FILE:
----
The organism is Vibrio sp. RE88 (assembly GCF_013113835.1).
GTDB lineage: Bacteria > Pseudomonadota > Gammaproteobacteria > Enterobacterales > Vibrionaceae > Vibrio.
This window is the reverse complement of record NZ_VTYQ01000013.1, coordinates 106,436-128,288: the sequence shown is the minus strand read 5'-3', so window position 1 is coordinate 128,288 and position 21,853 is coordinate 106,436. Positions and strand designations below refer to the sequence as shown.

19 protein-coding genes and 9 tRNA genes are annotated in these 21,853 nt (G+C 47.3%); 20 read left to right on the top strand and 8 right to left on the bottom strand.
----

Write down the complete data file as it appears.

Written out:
The organism is Vibrio sp. RE88 (assembly GCF_013113835.1).
GTDB lineage: Bacteria > Pseudomonadota > Gammaproteobacteria > Enterobacterales > Vibrionaceae > Vibrio.
This window is the reverse complement of record NZ_VTYQ01000013.1, coordinates 106,436-128,288: the sequence shown is the minus strand read 5'-3', so window position 1 is coordinate 128,288 and position 21,853 is coordinate 106,436. Positions and strand designations below refer to the sequence as shown.

19 protein-coding genes and 9 tRNA genes are annotated in these 21,853 nt (G+C 47.3%); 20 read left to right on the top strand and 8 right to left on the bottom strand.